– 'The Founder.' Directed by John Lee Hancock, The Founder features the true story of how Ray Kroc (Michael Keaton), a struggling salesman from Illinois, met Mac and Dick McDonald, who were running a burger operation in 1950s Southern California. Kroc was impressed by the brothers' speedy system of making the food and saw franchise potential. Writer Robert Siegel details how Kroc maneuvered himself into a position to be able to pull the company from the brothers and create a billion-dollar empire.
– 'Gleason.' One of the year's most emotionally unforgettable, and often humorous, documentaries tells the story of former NFL player Steve Gleason and his wife Michel, and the actions they take when Steve is diagnosed with ALS at the age of 34.
– Gold.' Inspired by actual events, Gold is the epic tale of one man's pursuit of the American dream and everything he'll do to keep it from falling apart. Directed by Stephen Gaghan, the film stars Matthew McConaughey, Edgar Ramirez and Bryce Dallas Howard.
– 'Hell or Highwater.' Academy Award-winner Jeff Bridges, Ben Foster and Chris Pine star in a Texas-based story of crime, punishment and brotherly love, directed by David Mackenzie from a screenplay by Taylor Sheriden.
– 'Hidden Figures.' The film recounts the vital history of an elite team of African-American female mathematicians at NASA who helped win the all-out space race against America's rivals in the Soviet Union and, at the same time, sent the quest for equal rights and opportunity rocketing forwards. Directed by Theodore Melfi and starring Taraji P. Henson, Octavia Spencer, Janelle Monáe and Kevin Costner. This is a free screening with priority access given to Aspen Film members.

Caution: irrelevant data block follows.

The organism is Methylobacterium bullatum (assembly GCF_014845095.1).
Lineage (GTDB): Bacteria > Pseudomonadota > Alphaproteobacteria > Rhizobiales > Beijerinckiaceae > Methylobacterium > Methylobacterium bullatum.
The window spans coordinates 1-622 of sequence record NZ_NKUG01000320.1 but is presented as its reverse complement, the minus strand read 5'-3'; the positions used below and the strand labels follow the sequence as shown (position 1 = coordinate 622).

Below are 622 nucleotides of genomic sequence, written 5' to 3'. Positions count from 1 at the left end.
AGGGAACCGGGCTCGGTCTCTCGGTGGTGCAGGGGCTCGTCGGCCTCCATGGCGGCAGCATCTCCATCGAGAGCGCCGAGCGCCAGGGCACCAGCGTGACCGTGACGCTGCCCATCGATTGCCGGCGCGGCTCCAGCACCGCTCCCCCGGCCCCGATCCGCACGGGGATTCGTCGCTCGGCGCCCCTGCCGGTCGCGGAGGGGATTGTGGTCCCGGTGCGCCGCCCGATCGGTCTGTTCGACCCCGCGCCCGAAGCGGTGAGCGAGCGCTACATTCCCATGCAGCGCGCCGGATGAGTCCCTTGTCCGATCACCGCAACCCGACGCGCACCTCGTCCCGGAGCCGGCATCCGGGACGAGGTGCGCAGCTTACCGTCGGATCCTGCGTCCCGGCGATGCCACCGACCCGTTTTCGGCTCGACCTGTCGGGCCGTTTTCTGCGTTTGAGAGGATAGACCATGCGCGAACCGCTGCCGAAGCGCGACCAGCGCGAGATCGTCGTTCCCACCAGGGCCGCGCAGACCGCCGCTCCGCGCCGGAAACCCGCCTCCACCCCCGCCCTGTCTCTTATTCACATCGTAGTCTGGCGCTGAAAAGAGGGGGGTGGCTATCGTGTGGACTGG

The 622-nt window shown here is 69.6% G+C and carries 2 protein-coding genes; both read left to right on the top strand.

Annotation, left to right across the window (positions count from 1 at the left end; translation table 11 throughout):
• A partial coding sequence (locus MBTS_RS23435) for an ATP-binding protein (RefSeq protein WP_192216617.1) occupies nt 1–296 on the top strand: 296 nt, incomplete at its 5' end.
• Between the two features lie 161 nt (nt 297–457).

– 'I Am Not Your Negro.' Director Raoul Peck takes the unfinished writings of James Baldwin, drawing upon the lives and assassinations of Medgar Evers, Malcolm X, and Martin Luther King Jr. to explore the current racial narrative in America. Narrated by Samuel L. Jackson.
– 'Jackie.' A searing and intimate portrait of one of the most important and tragic moments in American history, seen through the eyes of the iconic First Lady, then Jacqueline Bouvier Kennedy (Natalie Portman). Jackie places us in her world during the days immediately following her husband's assassination. Known for her extraordinary dignity and poise, here we see a psychological portrait of the First Lady as she struggles to maintain her husband's legacy and the world of "Camelot" that they created and loved so well.